Nonfiction Grades 7 & up…Most Dangerous


Sheinkin, Steve. Most Dangerous: Daniel Ellsburg and the Secret History of the Vietnam War. Roaring Brook Press, 2015. 978-159643-9528 370p. $19.99. Gr. 7 and up.

How does an attitude shift? In the early 1960s, Daniel Ellsburg was a “cold warrior” dutifully working for the U.S. government as a data analyst and committed to defeating communism. Sheinkin shows how Ellsburg changed his point of view to become the leak of the Pentagon Papers, spearheaded by Henry Kissinger, “seven thousand pages of documentary evidence of lying, by four presidents and their administrations, over twenty years.” Ellsburg spent nearly two years in Vietnam collecting data to build the government’s case for war, but the hopelessness of the American position there, combined with the misrepresentation of the war’s “success”, gradually led Ellsburg to realize that the war was absolutely wrong on every level. The history is perfectly told in this new text.  Readers can understand the differing viewpoints and feel the explosion that is to come. THOUGHTS: Expertly researched and expertly told from start to finish this is a must have for all junior high and high school libraries.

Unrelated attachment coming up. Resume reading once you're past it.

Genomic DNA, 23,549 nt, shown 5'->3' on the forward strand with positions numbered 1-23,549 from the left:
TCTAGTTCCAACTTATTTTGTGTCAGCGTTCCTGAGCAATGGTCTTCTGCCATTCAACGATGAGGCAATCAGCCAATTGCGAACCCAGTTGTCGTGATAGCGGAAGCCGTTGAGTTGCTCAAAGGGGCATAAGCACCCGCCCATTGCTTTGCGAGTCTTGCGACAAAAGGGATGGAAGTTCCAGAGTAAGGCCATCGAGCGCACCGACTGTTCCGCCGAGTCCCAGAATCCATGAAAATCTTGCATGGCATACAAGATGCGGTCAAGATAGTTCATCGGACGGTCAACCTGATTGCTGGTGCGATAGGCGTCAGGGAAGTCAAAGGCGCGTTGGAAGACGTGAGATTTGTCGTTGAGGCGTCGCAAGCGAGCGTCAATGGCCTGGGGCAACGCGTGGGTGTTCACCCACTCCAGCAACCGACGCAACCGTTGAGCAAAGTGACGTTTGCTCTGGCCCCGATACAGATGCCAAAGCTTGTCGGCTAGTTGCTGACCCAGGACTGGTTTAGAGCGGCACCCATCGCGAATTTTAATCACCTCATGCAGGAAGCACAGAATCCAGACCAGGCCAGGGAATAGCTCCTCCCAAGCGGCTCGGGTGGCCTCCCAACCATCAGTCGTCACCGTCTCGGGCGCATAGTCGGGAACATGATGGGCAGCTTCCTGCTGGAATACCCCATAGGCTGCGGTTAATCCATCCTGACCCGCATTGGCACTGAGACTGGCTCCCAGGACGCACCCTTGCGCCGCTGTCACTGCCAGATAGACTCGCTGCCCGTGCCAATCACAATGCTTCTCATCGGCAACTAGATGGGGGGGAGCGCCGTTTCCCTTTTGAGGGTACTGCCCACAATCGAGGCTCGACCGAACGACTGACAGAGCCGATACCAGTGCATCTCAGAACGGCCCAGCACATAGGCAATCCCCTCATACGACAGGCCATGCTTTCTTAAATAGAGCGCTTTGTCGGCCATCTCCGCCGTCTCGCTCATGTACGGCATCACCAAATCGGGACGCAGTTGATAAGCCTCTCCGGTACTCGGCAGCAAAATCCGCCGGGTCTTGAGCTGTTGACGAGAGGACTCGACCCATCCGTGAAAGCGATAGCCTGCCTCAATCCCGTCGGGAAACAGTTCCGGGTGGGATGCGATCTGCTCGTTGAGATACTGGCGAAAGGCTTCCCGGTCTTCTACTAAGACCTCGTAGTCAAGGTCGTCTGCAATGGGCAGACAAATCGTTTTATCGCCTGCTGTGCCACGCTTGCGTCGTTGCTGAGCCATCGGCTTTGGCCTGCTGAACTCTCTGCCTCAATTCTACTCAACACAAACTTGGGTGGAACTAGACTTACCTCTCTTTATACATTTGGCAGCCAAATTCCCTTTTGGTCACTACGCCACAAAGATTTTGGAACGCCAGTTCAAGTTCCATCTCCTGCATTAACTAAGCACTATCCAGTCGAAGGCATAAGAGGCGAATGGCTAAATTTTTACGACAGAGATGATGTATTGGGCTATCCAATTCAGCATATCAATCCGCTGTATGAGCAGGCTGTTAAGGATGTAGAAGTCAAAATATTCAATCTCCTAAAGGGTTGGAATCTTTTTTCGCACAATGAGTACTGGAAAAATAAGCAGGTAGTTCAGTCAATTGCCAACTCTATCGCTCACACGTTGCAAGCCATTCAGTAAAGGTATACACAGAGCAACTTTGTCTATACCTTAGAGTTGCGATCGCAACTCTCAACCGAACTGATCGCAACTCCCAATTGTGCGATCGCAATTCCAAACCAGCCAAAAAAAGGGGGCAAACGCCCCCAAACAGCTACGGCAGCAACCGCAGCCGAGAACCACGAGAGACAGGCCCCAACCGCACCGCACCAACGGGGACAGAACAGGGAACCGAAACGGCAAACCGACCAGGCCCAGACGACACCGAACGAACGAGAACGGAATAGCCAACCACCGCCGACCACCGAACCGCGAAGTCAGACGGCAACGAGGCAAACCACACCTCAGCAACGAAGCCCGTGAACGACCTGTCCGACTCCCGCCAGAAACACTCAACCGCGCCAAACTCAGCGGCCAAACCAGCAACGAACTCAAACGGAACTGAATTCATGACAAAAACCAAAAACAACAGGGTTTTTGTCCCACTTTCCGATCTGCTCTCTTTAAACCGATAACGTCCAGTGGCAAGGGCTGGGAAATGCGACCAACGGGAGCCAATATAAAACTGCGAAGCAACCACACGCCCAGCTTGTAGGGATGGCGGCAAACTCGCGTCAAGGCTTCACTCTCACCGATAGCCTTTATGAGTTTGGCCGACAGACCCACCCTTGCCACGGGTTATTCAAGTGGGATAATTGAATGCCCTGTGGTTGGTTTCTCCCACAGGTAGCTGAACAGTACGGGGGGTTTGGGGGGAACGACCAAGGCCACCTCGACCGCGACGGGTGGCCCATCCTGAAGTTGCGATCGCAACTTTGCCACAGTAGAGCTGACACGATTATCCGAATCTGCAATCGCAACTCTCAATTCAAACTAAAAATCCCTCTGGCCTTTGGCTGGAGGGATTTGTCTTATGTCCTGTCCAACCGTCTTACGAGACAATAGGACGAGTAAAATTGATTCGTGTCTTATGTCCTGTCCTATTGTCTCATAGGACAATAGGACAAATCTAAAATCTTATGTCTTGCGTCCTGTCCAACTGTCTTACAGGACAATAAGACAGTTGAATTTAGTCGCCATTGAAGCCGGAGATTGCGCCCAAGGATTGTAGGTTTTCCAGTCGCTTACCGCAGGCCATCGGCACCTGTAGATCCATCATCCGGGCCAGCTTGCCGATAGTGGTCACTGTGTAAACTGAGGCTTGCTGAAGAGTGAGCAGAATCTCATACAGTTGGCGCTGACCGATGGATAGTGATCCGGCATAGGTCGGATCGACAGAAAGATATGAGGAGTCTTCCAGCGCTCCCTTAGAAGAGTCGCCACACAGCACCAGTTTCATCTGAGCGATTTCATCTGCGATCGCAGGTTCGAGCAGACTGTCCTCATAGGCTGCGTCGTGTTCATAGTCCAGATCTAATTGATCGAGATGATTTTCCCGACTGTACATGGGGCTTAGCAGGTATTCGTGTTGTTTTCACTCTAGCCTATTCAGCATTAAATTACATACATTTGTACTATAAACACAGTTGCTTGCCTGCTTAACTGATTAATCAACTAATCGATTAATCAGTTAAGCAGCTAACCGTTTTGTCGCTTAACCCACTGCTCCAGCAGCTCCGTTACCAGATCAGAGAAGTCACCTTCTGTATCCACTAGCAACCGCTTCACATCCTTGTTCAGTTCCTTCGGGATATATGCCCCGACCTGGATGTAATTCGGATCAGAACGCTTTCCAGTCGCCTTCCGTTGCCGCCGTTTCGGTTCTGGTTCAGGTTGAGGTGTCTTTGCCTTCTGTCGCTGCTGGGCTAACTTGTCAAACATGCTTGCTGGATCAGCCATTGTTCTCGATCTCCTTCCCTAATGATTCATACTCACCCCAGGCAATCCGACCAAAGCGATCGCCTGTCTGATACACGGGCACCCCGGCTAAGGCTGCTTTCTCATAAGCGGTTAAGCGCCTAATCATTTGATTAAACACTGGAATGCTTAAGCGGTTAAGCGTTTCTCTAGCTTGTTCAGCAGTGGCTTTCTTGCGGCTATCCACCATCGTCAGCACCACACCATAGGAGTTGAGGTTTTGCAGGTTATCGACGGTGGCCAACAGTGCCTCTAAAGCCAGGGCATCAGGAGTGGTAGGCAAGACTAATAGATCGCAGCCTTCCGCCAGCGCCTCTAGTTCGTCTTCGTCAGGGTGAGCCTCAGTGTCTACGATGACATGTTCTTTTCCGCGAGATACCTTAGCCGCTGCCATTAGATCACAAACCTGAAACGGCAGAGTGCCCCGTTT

Fantastic, enthralling nonfiction that once again proves Sheinkin one of the best writers of YA nonfiction today, this story will help students to understand the background behind decades of complicated governmental actions. It will also push them to consider the current role of whistleblowers (Edward Snowden) and the support and backlash they receive. Students aren’t likely to know the name Daniel Ellsburg, but a solid push from librarians and teachers will get this into the right hands. This could be used in American History, AP Government, or Civics courses to explain the inner workings of government agencies and the “fall” of U.S. government’s trustworthiness in the eyes of the general public. An added bonus is that students can interview an older generation about their remembrances of the Vietnam era, Daniel Ellsburg, and/or the Pentagon Papers. This book has earned seven starred reviews, was a National Book Award finalist, a New York Times Notable Children’s Book, and a Publisher’s Weekly Best Book of the Year.  It is an excellent, eye-opening text on many levels.

959.7; Vietnam War    Melissa Scott, Shenango High School